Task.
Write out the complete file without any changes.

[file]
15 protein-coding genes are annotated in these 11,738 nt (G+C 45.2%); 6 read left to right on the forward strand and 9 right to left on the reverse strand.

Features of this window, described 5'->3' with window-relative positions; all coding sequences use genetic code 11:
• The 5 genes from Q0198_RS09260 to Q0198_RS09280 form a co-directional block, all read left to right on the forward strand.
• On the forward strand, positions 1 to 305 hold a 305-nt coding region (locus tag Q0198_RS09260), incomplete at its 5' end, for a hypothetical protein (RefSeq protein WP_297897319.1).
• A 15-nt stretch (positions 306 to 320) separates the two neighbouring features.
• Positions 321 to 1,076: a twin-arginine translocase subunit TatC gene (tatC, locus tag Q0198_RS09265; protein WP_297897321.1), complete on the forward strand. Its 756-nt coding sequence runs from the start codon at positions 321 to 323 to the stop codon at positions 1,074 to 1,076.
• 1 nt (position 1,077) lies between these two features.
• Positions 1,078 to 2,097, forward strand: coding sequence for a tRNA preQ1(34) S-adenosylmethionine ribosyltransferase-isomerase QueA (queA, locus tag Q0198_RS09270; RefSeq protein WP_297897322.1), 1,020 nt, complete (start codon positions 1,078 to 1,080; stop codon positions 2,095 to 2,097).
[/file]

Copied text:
15 protein-coding genes are annotated in these 11,738 nt (G+C 45.2%); 6 read left to right on the forward strand and 9 right to left on the reverse strand.

Features of this window, described 5'->3' with window-relative positions; all coding sequences use genetic code 11:
• The 5 genes from Q0198_RS09260 to Q0198_RS09280 form a co-directional block, all read left to right on the forward strand.
• On the forward strand, positions 1 to 305 hold a 305-nt coding region (locus tag Q0198_RS09260), incomplete at its 5' end, for a hypothetical protein (RefSeq protein WP_297897319.1).
• A 15-nt stretch (positions 306 to 320) separates the two neighbouring features.
• Positions 321 to 1,076: a twin-arginine translocase subunit TatC gene (tatC, locus tag Q0198_RS09265; protein WP_297897321.1), complete on the forward strand. Its 756-nt coding sequence runs from the start codon at positions 321 to 323 to the stop codon at positions 1,074 to 1,076.
• 1 nt (position 1,077) lies between these two features.
• Positions 1,078 to 2,097, forward strand: coding sequence for a tRNA preQ1(34) S-adenosylmethionine ribosyltransferase-isomerase QueA (queA, locus tag Q0198_RS09270; RefSeq protein WP_297897322.1), 1,020 nt, complete (start codon positions 1,078 to 1,080; stop codon positions 2,095 to 2,097).